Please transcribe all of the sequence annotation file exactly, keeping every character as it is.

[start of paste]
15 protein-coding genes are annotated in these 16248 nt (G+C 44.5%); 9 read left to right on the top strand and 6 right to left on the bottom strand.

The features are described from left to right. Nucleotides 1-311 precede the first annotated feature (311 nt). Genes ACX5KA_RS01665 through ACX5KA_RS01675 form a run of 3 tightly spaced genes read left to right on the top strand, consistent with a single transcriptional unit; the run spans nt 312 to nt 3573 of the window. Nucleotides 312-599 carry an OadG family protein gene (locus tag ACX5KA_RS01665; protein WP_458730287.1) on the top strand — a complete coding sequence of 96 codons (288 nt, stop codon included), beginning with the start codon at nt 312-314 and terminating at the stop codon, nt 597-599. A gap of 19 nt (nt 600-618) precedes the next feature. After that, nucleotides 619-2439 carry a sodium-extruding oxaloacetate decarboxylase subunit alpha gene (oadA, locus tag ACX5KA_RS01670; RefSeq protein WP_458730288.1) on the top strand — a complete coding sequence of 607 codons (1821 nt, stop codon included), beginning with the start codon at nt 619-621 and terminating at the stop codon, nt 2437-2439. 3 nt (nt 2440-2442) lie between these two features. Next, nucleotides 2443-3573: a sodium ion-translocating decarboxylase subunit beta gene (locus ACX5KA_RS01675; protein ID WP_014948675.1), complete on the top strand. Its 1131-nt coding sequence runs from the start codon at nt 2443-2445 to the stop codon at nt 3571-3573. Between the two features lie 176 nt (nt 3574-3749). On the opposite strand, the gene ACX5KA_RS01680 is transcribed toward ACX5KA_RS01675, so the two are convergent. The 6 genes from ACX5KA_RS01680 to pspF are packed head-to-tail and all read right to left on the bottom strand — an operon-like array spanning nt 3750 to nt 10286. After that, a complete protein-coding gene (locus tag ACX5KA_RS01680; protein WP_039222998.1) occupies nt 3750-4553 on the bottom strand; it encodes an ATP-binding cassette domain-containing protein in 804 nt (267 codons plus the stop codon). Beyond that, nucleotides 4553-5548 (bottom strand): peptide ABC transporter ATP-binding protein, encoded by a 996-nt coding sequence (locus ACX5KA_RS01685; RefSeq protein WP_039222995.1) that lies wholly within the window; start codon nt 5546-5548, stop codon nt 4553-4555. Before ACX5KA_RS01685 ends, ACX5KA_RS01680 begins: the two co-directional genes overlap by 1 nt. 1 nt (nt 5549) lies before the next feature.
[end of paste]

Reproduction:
15 protein-coding genes are annotated in these 16248 nt (G+C 44.5%); 9 read left to right on the top strand and 6 right to left on the bottom strand.

The features are described from left to right. Nucleotides 1-311 precede the first annotated feature (311 nt). Genes ACX5KA_RS01665 through ACX5KA_RS01675 form a run of 3 tightly spaced genes read left to right on the top strand, consistent with a single transcriptional unit; the run spans nt 312 to nt 3573 of the window. Nucleotides 312-599 carry an OadG family protein gene (locus tag ACX5KA_RS01665; protein WP_458730287.1) on the top strand — a complete coding sequence of 96 codons (288 nt, stop codon included), beginning with the start codon at nt 312-314 and terminating at the stop codon, nt 597-599. A gap of 19 nt (nt 600-618) precedes the next feature. After that, nucleotides 619-2439 carry a sodium-extruding oxaloacetate decarboxylase subunit alpha gene (oadA, locus tag ACX5KA_RS01670; RefSeq protein WP_458730288.1) on the top strand — a complete coding sequence of 607 codons (1821 nt, stop codon included), beginning with the start codon at nt 619-621 and terminating at the stop codon, nt 2437-2439. 3 nt (nt 2440-2442) lie between these two features. Next, nucleotides 2443-3573: a sodium ion-translocating decarboxylase subunit beta gene (locus ACX5KA_RS01675; protein ID WP_014948675.1), complete on the top strand. Its 1131-nt coding sequence runs from the start codon at nt 2443-2445 to the stop codon at nt 3571-3573. Between the two features lie 176 nt (nt 3574-3749). On the opposite strand, the gene ACX5KA_RS01680 is transcribed toward ACX5KA_RS01675, so the two are convergent. The 6 genes from ACX5KA_RS01680 to pspF are packed head-to-tail and all read right to left on the bottom strand — an operon-like array spanning nt 3750 to nt 10286. After that, a complete protein-coding gene (locus tag ACX5KA_RS01680; protein WP_039222998.1) occupies nt 3750-4553 on the bottom strand; it encodes an ATP-binding cassette domain-containing protein in 804 nt (267 codons plus the stop codon). Beyond that, nucleotides 4553-5548 (bottom strand): peptide ABC transporter ATP-binding protein, encoded by a 996-nt coding sequence (locus ACX5KA_RS01685; RefSeq protein WP_039222995.1) that lies wholly within the window; start codon nt 5546-5548, stop codon nt 4553-4555. Before ACX5KA_RS01685 ends, ACX5KA_RS01680 begins: the two co-directional genes overlap by 1 nt. 1 nt (nt 5549) lies before the next feature.